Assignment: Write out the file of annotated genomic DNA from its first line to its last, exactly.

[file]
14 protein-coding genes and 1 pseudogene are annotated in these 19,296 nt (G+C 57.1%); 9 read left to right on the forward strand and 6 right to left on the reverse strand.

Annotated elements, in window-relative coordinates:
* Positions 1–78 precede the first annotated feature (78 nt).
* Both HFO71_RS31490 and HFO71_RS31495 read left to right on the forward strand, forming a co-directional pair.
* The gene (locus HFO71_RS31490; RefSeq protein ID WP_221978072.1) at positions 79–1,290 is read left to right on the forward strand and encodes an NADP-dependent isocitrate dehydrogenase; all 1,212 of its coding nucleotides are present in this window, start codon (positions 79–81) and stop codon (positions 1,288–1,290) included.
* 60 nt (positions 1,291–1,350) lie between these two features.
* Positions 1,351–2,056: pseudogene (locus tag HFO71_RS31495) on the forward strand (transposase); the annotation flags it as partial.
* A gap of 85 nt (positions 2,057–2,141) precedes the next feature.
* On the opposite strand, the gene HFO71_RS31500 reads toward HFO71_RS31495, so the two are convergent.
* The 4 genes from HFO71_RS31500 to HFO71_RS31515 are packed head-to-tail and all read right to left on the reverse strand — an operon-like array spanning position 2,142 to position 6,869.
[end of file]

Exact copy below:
14 protein-coding genes and 1 pseudogene are annotated in these 19,296 nt (G+C 57.1%); 9 read left to right on the forward strand and 6 right to left on the reverse strand.

Annotated elements, in window-relative coordinates:
* Positions 1–78 precede the first annotated feature (78 nt).
* Both HFO71_RS31490 and HFO71_RS31495 read left to right on the forward strand, forming a co-directional pair.
* The gene (locus HFO71_RS31490; RefSeq protein ID WP_221978072.1) at positions 79–1,290 is read left to right on the forward strand and encodes an NADP-dependent isocitrate dehydrogenase; all 1,212 of its coding nucleotides are present in this window, start codon (positions 79–81) and stop codon (positions 1,288–1,290) included.
* 60 nt (positions 1,291–1,350) lie between these two features.
* Positions 1,351–2,056: pseudogene (locus tag HFO71_RS31495) on the forward strand (transposase); the annotation flags it as partial.
* A gap of 85 nt (positions 2,057–2,141) precedes the next feature.
* On the opposite strand, the gene HFO71_RS31500 reads toward HFO71_RS31495, so the two are convergent.
* The 4 genes from HFO71_RS31500 to HFO71_RS31515 are packed head-to-tail and all read right to left on the reverse strand — an operon-like array spanning position 2,142 to position 6,869.